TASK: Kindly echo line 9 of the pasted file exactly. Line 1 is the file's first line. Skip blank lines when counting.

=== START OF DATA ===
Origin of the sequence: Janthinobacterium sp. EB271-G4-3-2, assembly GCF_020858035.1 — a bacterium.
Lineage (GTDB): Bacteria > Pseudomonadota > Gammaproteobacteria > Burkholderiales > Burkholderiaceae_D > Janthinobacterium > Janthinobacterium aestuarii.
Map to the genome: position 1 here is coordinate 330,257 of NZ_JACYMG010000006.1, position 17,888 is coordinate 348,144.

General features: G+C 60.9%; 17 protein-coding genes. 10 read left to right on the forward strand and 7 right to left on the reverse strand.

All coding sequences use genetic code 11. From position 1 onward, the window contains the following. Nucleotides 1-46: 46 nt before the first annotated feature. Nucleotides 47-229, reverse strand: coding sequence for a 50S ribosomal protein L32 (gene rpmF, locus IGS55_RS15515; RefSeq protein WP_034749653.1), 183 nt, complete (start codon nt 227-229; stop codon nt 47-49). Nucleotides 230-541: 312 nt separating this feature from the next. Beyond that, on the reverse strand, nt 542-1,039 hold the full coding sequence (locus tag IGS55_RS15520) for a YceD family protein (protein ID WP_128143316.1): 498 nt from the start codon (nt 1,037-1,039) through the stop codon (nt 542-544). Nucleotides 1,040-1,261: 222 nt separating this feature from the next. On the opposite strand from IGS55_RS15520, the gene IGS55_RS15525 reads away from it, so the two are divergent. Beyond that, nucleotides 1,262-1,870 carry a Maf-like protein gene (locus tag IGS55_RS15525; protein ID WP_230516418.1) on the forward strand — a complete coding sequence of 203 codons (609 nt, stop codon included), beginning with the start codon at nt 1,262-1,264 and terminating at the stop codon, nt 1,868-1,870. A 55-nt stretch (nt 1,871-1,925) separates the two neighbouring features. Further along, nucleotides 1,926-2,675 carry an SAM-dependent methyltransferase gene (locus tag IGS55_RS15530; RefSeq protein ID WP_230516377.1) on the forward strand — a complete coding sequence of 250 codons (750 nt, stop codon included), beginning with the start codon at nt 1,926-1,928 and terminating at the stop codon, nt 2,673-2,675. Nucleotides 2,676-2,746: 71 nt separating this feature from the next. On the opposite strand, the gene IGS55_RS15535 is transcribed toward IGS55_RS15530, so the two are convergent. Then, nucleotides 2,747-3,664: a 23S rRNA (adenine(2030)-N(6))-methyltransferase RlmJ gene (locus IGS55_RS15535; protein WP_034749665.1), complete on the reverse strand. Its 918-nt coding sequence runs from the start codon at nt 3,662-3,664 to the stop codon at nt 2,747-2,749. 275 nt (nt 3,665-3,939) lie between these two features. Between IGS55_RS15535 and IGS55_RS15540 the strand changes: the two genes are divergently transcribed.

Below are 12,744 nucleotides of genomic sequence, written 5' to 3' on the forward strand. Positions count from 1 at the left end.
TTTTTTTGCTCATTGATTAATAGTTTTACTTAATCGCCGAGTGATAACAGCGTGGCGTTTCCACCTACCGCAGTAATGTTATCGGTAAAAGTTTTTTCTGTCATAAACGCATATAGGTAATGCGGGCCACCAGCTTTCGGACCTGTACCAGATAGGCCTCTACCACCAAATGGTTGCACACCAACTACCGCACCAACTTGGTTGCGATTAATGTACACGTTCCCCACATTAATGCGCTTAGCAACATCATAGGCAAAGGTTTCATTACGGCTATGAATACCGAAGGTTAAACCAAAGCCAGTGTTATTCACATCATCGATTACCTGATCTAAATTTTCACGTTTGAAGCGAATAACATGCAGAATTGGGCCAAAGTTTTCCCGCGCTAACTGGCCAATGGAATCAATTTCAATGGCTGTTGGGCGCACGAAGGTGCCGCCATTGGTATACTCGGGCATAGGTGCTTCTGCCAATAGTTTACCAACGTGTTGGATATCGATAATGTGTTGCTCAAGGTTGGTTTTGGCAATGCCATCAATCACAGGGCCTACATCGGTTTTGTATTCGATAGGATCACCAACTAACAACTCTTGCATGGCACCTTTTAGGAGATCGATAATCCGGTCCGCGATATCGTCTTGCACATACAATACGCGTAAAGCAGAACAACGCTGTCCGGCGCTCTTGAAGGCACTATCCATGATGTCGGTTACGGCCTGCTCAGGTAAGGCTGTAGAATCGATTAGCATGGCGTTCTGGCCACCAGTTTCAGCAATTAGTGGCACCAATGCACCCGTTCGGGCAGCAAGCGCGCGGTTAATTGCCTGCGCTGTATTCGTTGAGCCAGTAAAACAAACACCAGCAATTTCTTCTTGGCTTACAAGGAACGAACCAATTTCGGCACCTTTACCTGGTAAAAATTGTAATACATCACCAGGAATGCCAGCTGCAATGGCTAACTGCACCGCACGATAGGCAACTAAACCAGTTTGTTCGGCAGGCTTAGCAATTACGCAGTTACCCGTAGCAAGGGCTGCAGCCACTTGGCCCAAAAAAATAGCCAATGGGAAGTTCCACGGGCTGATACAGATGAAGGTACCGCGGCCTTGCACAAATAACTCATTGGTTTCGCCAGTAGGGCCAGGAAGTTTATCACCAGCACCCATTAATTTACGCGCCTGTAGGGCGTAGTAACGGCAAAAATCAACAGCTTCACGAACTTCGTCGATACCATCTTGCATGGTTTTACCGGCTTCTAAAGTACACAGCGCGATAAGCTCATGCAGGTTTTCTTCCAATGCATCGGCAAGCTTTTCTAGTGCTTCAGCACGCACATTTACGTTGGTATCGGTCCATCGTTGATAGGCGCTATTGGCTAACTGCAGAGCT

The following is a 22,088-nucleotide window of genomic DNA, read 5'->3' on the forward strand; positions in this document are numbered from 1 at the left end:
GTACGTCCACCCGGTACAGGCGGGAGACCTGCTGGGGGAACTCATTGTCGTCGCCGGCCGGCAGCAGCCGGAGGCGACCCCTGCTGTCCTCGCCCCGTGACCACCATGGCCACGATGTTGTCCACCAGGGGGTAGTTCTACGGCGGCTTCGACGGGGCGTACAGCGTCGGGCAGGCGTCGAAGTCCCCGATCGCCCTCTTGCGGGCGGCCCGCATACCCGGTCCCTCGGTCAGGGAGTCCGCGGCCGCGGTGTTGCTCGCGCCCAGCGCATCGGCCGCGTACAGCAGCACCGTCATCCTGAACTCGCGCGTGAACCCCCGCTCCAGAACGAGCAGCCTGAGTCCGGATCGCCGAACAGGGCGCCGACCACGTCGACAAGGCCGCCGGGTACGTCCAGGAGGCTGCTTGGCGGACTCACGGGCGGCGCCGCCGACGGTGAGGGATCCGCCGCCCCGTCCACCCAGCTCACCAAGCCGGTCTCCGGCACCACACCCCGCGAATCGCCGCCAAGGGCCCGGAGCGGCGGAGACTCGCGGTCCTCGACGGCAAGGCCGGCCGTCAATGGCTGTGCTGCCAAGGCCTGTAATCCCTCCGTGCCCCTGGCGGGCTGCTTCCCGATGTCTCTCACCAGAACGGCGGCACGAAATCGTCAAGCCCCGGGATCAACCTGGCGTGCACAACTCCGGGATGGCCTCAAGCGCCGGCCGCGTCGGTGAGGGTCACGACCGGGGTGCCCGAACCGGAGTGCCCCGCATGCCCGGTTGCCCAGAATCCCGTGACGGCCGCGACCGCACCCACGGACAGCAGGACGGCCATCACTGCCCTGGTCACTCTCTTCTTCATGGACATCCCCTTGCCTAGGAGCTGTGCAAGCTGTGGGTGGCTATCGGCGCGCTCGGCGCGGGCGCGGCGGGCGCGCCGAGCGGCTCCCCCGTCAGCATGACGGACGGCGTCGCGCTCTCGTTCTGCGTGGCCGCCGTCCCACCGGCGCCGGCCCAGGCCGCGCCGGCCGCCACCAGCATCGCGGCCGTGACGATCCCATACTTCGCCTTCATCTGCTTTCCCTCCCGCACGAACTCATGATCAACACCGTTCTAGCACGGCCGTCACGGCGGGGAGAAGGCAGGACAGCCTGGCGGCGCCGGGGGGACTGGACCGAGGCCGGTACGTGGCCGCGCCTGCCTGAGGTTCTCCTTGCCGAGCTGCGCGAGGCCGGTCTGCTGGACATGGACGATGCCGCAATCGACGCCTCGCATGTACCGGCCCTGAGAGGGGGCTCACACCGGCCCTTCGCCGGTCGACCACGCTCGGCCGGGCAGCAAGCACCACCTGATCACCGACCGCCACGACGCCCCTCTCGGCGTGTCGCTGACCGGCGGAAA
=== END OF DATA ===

GTACGTCCACCCGGTACAGGCGGGAGACCTGCTGGGGGAACTCATTGTCGTCGCCGGCCGGCAGCAGCCGGAGGCGACCCCTGCTGTCCTCGCCCCGTGACCACCATGGCCACGATGTTGTCCACCAGGGGGTAGTTCTACGGCGGCTTCGACGGGGCGTACAGCGTCGGGCAGGCGTCGAAGTCCCCGATCGCCCTCTTGCGGGCGGCCCGCATACCCGGTCCCTCGGTCAGGGAGTCCGCGGCCGCGGTGTTGCTCGCGCCCAGCGCATCGGCCGCGTACAGCAGCACCGTCATCCTGAACTCGCGCGTGAACCCCCGCTCCAGAACGAGCAGCCTGAGTCCGGATCGCCGAACAGGGCGCCGACCACGTCGACAAGGCCGCCGGGTACGTCCAGGAGGCTGCTTGGCGGACTCACGGGCGGCGCCGCCGACGGTGAGGGATCCGCCGCCCCGTCCACCCAGCTCACCAAGCCGGTCTCCGGCACCACACCCCGCGAATCGCCGCCAAGGGCCCGGAGCGGCGGAGACTCGCGGTCCTCGACGGCAAGGCCGGCCGTCAATGGCTGTGCTGCCAAGGCCTGTAATCCCTCCGTGCCCCTGGCGGGCTGCTTCCCGATGTCTCTCACCAGAACGGCGGCACGAAATCGTCAAGCCCCGGGATCAACCTGGCGTGCACAACTCCGGGATGGCCTCAAGCGCCGGCCGCGTCGGTGAGGGTCACGACCGGGGTGCCCGAACCGGAGTGCCCCGCATGCCCGGTTGCCCAGAATCCCGTGACGGCCGCGACCGCACCCACGGACAGCAGGACGGCCATCACTGCCCTGGTCACTCTCTTCTTCATGGACATCCCCTTGCCTAGGAGCTGTGCAAGCTGTGGGTGGCTATCGGCGCGCTCGGCGCGGGCGCGGCGGGCGCGCCGAGCGGCTCCCCCGTCAGCATGACGGACGGCGTCGCGCTCTCGTTCTGCGTGGCCGCCGTCCCACCGGCGCCGGCCCAGGCCGCGCCGGCCGCCACCAGCATCGCGGCCGTGACGATCCCATACTTCGCCTTCATCTGCTTTCCCTCCCGCACGAACTCATGATCAACACCGTTCTAGCACGGCCGTCACGGCGGGGAGAAGGCAGGACAGCCTGGCGGCGCCGGGGGGACTGGACCGAGGCCGGTACGTGGCCGCGCCTGCCTGAGGTTCTCCTTGCCGAGCTGCGCGAGGCCGGTCTGCTGGACATGGACGATGCCGCAATCGACGCCTCGCATGTACCGGCCCTGAGAGGGGGCTCACACCGGCCCTTCGCCGGTCGACCACGCTCGGCCGGGCAGCAAGCACCACCTGATCACCGACCGCCACGACGCCCCTCTCGGCGTGTCGCTGACCGGCGGAAA